Conclusion

Asymmetry during DVJ differed between female collegiate and recreational athletes. Specifically, side-to-side asymmetry of the knee abduction angle and moment during DVJ were greater for female recreational athletes than female collegiate athletes. Therefore, the NDL in female recreational athletes is associated with increased risk of ACL injury. Hence, sport-specific asymmetry reduction should be incorporated into programs as a strategy to prevent injury during participation in recreational and collegiate sports.

Availability of data and materials

The datasets used and/or analyzed during the current study are available from the corresponding author on reasonable request.

Abbreviations

ACL:

Anterior cruciate ligament

DL:

Dominant leg

DVJ:

Drop vertical jump

GRF:

Ground reaction force

IC:

Initial contact

NDL:

Non-dominant leg

PKABDM:

Peak knee abduction moment

PKFM:

Peak knee flexion moment

PKIRM:

Peak knee internal rotation moment

TO:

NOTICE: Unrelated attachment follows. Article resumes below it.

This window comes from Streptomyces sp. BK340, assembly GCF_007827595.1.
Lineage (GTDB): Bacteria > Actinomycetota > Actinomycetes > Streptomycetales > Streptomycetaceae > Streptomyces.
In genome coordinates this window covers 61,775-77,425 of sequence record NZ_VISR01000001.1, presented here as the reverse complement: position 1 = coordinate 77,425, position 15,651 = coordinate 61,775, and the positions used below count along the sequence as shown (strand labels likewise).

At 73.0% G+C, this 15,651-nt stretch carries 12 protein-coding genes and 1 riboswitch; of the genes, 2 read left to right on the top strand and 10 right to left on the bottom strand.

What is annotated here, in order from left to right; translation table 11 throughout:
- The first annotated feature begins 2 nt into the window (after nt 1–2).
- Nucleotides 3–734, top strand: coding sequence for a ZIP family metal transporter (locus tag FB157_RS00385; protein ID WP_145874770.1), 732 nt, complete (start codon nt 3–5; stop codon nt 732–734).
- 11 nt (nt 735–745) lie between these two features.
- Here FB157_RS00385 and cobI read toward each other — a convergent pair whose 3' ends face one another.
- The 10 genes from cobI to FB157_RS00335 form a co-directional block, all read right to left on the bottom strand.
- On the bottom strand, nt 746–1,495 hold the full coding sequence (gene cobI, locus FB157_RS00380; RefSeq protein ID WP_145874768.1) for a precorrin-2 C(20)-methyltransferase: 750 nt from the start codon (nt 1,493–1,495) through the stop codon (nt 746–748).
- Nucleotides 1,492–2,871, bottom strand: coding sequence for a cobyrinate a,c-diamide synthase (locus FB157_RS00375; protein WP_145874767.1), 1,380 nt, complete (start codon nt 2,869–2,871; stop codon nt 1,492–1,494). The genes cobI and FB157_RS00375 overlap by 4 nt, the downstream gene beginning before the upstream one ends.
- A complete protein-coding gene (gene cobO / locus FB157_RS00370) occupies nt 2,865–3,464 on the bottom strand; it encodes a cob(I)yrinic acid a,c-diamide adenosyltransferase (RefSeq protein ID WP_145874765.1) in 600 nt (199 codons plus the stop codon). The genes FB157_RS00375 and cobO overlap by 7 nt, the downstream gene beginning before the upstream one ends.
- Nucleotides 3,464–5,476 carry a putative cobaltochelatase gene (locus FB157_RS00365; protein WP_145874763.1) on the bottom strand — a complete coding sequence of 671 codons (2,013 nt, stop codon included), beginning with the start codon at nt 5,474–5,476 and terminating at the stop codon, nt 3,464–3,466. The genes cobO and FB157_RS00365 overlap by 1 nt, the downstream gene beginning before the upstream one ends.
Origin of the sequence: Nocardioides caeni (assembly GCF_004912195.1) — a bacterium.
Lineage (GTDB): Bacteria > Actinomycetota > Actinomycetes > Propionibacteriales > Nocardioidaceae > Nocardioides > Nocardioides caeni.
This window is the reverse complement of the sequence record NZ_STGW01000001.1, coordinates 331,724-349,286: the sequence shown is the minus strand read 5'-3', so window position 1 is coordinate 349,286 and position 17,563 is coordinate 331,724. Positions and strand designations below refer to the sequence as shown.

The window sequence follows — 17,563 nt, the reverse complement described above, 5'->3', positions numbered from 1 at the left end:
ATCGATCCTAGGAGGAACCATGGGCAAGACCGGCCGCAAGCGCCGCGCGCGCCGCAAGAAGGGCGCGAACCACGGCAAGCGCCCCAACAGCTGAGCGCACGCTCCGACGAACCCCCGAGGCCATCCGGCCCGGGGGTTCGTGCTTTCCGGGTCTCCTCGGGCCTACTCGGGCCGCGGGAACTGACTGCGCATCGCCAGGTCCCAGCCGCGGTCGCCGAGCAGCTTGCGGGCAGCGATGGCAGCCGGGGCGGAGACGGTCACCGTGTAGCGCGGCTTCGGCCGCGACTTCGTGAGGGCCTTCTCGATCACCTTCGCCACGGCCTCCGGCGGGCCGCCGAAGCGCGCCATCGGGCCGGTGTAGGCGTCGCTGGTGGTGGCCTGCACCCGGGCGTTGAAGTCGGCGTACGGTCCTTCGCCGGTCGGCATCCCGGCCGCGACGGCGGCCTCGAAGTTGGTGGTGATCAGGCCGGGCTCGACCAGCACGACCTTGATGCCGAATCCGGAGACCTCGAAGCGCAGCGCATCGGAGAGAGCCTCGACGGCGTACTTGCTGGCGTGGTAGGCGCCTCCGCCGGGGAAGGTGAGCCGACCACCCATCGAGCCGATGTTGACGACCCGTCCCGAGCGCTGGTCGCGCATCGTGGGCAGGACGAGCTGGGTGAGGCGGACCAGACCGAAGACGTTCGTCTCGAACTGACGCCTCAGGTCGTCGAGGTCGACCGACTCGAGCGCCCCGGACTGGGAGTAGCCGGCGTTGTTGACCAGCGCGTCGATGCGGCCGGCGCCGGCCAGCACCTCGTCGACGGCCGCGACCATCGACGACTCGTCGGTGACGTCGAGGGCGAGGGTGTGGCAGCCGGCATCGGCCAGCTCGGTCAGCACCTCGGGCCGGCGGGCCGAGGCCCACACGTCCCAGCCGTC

Toe-off

vGRF:

Vertical ground reaction force

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Acknowledgements

We acknowledge the contribution of the Keio female basketball team, Keio female soccer team, Keio Medical girls’ basketball team, Keio Medical girls’ volleyball team, Hiroo Osaki, Tomohiro Yanai, Keita Sonoda, Ryutaro Tanaka, Mayu Minemoto, Masayoshi Kurosawa, Rika Uchiyama, Ryuto Yoshida, Yuki Hoshi, Aiko Sakurai, Satoshi Imai, Ryoji Hayakawa, and Sumi Yamashita for their help.

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YM collected data and prepared the manuscript. KH and TK conceived and designed the study and assisted with the statistical analysis. SK and YN developed the study design and interpretation of data. MN and MM assisted in the coordination of the study and manuscript preparation. All authors read and approved the final manuscript.

Corresponding author

Correspondence to Kengo Harato.

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This study was approved by the institutional review board of Keio University School of Medicine, and participants provided informed consent to participate.

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Morishige, Y., Harato, K., Kobayashi, S. et al. Difference in leg asymmetry between female collegiate athletes and recreational athletes during drop vertical jump. J Orthop Surg Res 14, 424 (2019). https://doi.org/10.1186/s13018-019-1490-5

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Keywords

  • Anterior cruciate ligament
  • Lower extremity
  • Non-contact injury
  • Exercise intensity
  • Asymmetric motion
  • Leg dominance
  • Jump task